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On the edge of oblivion?

12 April 2018

As I type this, the world stands on the edge of oblivion, teetering precariously on the ledge at the top of a deep abyss.

Okay, I over-dramatise, but just a little.

I'm talking about the conflict in Syria, where US President Donald Trump has just come out warning Russia that they can expect a barrage of missiles to rain down on their Syrian presence in response to alleged gas attacks against civilian targets.

In reply, Russia has said it will shoot down the missiles and attack any craft from which they are launched.

Sounds like a powder-keg set to explode doesn't it?

Yet somehow, I doubt we'll see either side honour its threats.

Why not? Surely not to follow-through on such bold and clear threats would be seen as a back-down by either side.

Well I'm picking that neither the USA nor Russia can afford to really display the full capabilities (or lack thereof) of their offensive and defensive capabilities.

One of the biggest aids to maintaining peace between the superpowers right now is a mutual doubt over the military capabilities of the other.

Russia claims to have super-weapons that can shoot down any incoming missiles and to have missiles of its own that can evade US defenses with ease.

The USA claims to have superiority in the area of airborne weapons systems which would allow it to attack any target it wants with unstoppable might.

The perception may be significantly different to the reality and I doubt that either side would want to risk having their perceived "might" destroyed by a demonstration which could well prove that these claims are more hype than reality.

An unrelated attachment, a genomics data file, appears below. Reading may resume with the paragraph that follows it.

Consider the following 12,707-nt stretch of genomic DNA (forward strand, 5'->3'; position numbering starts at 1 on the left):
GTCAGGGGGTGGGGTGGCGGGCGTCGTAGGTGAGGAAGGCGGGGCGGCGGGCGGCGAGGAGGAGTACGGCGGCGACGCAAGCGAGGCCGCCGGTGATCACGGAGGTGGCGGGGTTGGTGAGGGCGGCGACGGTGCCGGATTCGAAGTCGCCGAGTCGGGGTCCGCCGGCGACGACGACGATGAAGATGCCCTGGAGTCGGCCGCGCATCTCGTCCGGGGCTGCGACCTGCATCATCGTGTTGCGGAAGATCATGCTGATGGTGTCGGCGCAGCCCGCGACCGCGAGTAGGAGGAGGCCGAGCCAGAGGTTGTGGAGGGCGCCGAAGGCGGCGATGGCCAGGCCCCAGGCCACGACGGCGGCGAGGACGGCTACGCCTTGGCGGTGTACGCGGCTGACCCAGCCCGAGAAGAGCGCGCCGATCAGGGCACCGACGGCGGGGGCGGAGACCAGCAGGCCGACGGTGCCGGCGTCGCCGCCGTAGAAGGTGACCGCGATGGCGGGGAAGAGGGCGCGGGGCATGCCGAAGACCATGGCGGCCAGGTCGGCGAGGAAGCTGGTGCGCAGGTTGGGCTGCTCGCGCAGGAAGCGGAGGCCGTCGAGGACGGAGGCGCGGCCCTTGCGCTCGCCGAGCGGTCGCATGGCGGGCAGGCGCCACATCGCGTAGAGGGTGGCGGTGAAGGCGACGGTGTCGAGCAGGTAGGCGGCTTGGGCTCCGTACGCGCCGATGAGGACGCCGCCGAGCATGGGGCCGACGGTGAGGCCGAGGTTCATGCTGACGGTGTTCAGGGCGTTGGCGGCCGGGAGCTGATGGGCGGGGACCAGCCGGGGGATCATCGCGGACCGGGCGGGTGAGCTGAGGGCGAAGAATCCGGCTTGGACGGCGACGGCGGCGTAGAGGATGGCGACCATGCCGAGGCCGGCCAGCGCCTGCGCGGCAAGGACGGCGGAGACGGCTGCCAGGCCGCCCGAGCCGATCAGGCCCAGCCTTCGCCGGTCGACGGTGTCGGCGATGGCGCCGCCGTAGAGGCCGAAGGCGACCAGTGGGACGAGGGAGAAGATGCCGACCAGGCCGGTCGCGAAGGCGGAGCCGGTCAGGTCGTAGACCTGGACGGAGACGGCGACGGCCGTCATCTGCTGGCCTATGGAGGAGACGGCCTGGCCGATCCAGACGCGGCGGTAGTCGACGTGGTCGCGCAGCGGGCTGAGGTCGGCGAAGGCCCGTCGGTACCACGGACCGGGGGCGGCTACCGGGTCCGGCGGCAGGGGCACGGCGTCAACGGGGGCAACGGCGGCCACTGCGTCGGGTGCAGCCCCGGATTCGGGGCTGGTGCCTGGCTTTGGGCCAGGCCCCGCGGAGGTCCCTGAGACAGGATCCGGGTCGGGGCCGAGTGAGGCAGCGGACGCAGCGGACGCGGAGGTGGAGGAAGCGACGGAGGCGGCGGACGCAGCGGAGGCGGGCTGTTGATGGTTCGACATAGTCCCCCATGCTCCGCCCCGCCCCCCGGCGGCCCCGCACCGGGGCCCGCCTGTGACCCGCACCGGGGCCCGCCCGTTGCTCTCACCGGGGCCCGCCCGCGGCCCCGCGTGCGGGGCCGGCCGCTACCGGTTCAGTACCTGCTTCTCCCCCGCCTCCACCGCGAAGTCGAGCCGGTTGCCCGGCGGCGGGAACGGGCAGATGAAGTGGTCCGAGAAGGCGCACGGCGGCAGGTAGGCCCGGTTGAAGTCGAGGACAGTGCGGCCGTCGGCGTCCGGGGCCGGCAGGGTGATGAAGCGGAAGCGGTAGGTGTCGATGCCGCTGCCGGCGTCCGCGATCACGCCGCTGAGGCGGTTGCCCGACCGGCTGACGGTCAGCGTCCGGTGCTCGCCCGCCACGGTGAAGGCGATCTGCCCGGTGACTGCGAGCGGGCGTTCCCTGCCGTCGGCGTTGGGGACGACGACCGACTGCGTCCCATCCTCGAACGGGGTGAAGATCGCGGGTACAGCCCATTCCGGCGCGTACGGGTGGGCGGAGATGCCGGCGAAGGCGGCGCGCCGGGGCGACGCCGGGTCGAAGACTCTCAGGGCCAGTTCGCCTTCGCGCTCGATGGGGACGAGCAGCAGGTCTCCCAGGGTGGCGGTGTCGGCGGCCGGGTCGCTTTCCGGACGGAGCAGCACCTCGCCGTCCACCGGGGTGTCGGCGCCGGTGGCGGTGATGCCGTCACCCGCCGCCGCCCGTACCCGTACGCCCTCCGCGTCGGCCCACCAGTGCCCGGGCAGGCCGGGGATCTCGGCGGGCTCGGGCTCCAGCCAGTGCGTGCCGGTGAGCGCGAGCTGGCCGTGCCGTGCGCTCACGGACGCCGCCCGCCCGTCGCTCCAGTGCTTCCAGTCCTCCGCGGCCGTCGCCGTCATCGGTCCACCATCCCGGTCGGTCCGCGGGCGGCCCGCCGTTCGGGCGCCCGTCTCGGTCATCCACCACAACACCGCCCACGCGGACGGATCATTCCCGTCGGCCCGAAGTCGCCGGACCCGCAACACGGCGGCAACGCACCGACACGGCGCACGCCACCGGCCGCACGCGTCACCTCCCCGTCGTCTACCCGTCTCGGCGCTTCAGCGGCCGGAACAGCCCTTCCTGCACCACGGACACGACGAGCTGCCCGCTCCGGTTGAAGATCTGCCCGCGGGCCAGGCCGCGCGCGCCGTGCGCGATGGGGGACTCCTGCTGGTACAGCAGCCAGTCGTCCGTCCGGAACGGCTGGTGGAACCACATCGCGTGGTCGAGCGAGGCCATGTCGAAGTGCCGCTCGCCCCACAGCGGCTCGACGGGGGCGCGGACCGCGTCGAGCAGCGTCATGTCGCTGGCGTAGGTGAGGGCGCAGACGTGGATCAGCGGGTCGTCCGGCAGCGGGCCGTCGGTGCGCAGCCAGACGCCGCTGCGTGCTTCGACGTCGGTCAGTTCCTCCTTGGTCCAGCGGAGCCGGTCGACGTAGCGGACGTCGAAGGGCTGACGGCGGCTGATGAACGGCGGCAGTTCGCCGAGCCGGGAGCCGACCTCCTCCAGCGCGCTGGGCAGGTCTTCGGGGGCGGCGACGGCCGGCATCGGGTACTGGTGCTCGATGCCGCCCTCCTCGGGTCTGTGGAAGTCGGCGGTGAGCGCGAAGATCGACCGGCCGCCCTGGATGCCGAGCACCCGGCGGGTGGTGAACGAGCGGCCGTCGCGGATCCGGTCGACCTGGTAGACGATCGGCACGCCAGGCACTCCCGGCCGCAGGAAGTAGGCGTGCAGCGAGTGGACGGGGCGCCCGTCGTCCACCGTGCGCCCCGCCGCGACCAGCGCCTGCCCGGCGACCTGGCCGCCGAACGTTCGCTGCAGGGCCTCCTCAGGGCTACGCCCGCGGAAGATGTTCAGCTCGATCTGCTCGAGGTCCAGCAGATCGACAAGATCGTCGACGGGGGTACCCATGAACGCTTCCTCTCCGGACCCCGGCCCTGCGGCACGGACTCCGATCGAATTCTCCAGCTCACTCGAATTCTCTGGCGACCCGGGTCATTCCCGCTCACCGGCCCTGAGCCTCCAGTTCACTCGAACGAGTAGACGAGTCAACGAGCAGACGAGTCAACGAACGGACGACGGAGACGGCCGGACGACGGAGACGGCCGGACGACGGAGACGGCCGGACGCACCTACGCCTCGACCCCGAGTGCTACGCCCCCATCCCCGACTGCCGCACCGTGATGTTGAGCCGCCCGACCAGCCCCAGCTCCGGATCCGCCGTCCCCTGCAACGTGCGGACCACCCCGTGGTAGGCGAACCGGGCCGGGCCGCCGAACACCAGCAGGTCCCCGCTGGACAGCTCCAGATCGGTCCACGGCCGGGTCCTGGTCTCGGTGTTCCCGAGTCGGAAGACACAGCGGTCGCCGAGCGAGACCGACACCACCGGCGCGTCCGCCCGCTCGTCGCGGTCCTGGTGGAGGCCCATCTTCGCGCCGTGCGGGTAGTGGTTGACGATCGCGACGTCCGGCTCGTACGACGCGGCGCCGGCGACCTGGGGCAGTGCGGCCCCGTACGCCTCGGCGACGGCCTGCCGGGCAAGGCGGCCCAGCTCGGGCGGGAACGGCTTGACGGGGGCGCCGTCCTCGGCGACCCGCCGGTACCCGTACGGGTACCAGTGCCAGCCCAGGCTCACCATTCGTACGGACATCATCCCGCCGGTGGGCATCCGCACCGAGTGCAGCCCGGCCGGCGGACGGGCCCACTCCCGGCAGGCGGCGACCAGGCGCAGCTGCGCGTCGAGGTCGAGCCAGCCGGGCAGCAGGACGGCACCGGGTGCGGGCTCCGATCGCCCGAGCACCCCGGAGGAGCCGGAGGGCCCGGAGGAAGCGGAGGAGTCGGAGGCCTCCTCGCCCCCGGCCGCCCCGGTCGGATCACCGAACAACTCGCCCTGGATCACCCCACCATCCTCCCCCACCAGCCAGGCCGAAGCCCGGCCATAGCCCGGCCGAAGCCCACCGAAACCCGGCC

Imagine if Trump launches 100 cruise missiles against Syrian targets -- and none of them get through.

Likewise, imagine if Russia engages the USA in a firefight and gets roundly thrashed.

Neither side can afford to end up with that much egg on their face so they will be incredibly reluctant to put their claims of technological superiority to the test. Far better to retain the aura of invincibility than to demonstrate a weakness or fallibility.

So for this reason, Trump will continue rattling his sabre and Putin will continue goading him to "have a go and see what happens".

Meanwhile, US military defense contractors are probably excited and nervous at the same time. On the one hand, they'd win big if there was a significant engagement in the Middle East -- because missiles and bullets can only be used once so they could expect huge orders for replacements within a relatively short time.

On the other hand however, if their very sophisticated and expensive weapons systems failed to perform as promised and were eclipsed by Russia's equivalents, their future as preferred suppliers to the US government would be placed in jeopardy.

Anyone care to place bets as to what will happen in the next few months?

Will, as I predict, Trump fail to follow-through on his threats and promises -- or at least simply rely on the USA's allies to launch an attack, thus carefully ensuring that the might and reputation of the USA's technology isn't put on the line? Or will Trump attack and Putin hold back from any retaliatory responses for fear that his claims of superweapons will be exposed as nothing more than hype and bluster?

It's really not much different to those playground squabbles we used to engage in when at primary school isn't it? Except that Trump and Putin are playing with billions of dollars of other people's money and real human lives.

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